Gone to Seed - june 11, 2010
"It's just gone to seed", my mother would say, shaking her head and referring to areas of our town she no longer liked, when they had passed out of fashion or become unacceptable. "Don't touch anything, its so seedy!" She would shout about an untouchable location, like the public bathroom at the playground. Now my lettuce and arugula plants are going to seed. They are bolting, shooting up and flowering. After dinner tonight I can tell you for sure that they are no longer good to eat. Tougher, less flavorful, a little more difficult to chew than I like my salads to be. But they make a nice bouquet.
The Free Dictionary (which appears to be the only one on line where I can find an entry for this phrase without using my credit card) defines "go/run to seed" as an idiom with two meanings:
1. To pass into the seed-bearing stage.
2. To become weak or devitalized; deteriorate.
Which fits. Just as people's bodies grow old and wear out after they pass child bearing age, so do plants as they propagate. It makes sense that I'm worn out and will whither and die, after they've sucked all the life out of me and I'm no longer useful. The children, I mean. Have I already gone to seed? I suppose so. My house is surely seedy, but my Mother bites her tongue and knits sweaters for the children instead of mentioning it.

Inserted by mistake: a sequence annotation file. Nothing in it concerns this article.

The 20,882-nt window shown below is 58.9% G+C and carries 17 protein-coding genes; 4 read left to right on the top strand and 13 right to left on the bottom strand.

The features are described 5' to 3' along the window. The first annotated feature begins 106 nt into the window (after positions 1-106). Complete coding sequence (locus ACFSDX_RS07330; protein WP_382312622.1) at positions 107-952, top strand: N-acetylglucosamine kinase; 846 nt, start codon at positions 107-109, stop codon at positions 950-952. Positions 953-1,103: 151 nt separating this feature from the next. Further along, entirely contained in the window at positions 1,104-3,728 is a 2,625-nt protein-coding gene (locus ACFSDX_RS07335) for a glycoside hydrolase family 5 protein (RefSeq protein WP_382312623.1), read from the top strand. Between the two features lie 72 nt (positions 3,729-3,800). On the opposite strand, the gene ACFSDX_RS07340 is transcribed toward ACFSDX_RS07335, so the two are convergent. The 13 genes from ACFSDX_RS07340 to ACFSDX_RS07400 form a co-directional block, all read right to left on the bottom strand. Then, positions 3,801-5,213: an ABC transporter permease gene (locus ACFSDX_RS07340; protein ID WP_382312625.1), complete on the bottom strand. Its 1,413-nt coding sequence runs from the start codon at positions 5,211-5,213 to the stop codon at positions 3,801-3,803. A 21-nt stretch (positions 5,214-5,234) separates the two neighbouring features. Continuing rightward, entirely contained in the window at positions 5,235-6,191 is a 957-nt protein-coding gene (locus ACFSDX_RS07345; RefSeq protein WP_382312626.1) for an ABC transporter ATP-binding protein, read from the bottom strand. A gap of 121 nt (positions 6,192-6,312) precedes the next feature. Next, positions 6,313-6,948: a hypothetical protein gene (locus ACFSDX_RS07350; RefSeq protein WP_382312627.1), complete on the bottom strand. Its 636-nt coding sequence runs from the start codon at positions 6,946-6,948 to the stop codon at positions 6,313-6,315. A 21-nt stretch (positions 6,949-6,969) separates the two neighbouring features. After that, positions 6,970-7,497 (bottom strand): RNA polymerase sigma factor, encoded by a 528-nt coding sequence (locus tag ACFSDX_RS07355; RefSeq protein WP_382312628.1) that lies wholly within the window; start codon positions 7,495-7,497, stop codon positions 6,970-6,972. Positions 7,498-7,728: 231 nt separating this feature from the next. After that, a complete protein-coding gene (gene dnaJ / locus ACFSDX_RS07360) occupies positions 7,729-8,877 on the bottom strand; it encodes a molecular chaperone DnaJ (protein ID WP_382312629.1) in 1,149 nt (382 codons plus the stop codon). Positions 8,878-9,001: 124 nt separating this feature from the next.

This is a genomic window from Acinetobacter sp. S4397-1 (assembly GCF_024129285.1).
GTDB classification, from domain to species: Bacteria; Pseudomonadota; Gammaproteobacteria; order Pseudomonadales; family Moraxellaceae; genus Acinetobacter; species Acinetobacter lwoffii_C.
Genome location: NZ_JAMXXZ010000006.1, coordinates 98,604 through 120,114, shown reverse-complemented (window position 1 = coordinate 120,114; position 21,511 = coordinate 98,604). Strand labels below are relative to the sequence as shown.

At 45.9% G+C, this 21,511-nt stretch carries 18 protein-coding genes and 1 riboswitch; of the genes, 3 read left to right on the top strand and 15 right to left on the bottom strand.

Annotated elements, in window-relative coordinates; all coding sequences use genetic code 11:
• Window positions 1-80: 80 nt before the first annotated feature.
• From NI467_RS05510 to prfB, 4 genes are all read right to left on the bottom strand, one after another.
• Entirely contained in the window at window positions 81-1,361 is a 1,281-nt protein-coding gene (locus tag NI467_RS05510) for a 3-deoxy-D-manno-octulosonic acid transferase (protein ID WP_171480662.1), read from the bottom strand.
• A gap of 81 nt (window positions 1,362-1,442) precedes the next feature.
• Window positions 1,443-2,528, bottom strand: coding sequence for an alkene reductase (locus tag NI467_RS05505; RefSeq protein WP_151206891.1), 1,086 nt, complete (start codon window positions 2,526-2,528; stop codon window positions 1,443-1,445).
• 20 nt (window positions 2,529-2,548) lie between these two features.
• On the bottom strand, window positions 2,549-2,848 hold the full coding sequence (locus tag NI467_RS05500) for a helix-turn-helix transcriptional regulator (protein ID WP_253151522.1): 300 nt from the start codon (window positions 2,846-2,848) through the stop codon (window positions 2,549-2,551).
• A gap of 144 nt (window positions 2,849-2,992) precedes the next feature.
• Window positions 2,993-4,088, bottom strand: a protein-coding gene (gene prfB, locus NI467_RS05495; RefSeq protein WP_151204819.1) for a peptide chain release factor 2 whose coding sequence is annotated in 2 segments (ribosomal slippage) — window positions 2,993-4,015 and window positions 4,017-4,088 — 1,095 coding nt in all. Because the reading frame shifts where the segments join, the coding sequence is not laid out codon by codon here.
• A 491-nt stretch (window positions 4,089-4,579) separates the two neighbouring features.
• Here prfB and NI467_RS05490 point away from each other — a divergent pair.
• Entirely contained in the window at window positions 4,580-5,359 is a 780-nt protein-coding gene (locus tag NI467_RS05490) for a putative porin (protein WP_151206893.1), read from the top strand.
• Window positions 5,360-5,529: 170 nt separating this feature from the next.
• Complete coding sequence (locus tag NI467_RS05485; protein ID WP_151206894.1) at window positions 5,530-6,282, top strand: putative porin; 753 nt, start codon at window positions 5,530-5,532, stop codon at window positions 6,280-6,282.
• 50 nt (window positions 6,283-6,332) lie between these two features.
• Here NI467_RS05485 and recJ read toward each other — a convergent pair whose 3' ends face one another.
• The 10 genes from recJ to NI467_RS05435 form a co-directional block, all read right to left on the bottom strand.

So tonight's dinner was surprisingly well received - both my husband and daughter gobbled the salad with no complaints, and I ate it up too, noting its lack of perfection. As usual, my three year old son did not eat the salad. He never does. But the egg and toast? Just the thing.
Eggs on Toast with Balsamic Vinegar: (adapted from The San Francisco Chronicle, May 9 2010)
2 Tablespoons extra-virgin olive oil
2 large eggs
2 slices toasted bread, about 1/2-inch thick
1 1/2 Tablespoons balsamic vinegar
2 small handfuls of spicy lettuce (such as watercress, arugula or baby red mustard greens)
salt and freshly ground black pepper to taste
Add the olive oil to a large skillet over medium heat. When the oil is hot but not quite smoking (it will look shimmery), crack each egg into the skillet. Cook them about half a minute, then tilt the pan to roll the oil around, so that it cooks the top of the egg. Season the eggs with salt and pepper and cook until they are done the way you like them.
Place a piece of toast on each plate, then remove the eggs from the skillet and put them on top of the toast. Pour the excess oil out of the skillet, wipe any remaining oiliness out of the pan.
Put the pan back on the heat, pour the balsamic vinegar into it, and let it cook for just about a minute. Add some salad to on top of your egg, then drizzle with the balsamic vinegar. Salt and pepper to taste and serve immediately.